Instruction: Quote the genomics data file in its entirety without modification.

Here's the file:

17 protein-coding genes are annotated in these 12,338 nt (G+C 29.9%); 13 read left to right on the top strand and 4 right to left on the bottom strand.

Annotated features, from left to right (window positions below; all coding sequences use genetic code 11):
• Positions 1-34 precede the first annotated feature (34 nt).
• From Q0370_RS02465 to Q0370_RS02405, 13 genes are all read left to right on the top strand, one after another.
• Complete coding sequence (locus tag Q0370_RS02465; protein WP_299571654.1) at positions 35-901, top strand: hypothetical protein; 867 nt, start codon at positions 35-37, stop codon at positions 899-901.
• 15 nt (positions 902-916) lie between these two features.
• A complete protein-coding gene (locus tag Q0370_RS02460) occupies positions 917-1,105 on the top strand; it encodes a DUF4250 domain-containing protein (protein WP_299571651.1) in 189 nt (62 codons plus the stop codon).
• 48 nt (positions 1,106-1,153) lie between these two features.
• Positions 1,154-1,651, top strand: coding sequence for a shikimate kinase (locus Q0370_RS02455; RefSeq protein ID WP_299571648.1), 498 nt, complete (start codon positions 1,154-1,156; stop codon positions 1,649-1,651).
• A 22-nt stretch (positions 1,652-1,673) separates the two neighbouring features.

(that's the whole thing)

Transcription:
17 protein-coding genes are annotated in these 12,338 nt (G+C 29.9%); 13 read left to right on the top strand and 4 right to left on the bottom strand.

Annotated features, from left to right (window positions below; all coding sequences use genetic code 11):
• Positions 1-34 precede the first annotated feature (34 nt).
• From Q0370_RS02465 to Q0370_RS02405, 13 genes are all read left to right on the top strand, one after another.
• Complete coding sequence (locus tag Q0370_RS02465; protein WP_299571654.1) at positions 35-901, top strand: hypothetical protein; 867 nt, start codon at positions 35-37, stop codon at positions 899-901.
• 15 nt (positions 902-916) lie between these two features.
• A complete protein-coding gene (locus tag Q0370_RS02460) occupies positions 917-1,105 on the top strand; it encodes a DUF4250 domain-containing protein (protein WP_299571651.1) in 189 nt (62 codons plus the stop codon).
• 48 nt (positions 1,106-1,153) lie between these two features.
• Positions 1,154-1,651, top strand: coding sequence for a shikimate kinase (locus Q0370_RS02455; RefSeq protein ID WP_299571648.1), 498 nt, complete (start codon positions 1,154-1,156; stop codon positions 1,649-1,651).
• A 22-nt stretch (positions 1,652-1,673) separates the two neighbouring features.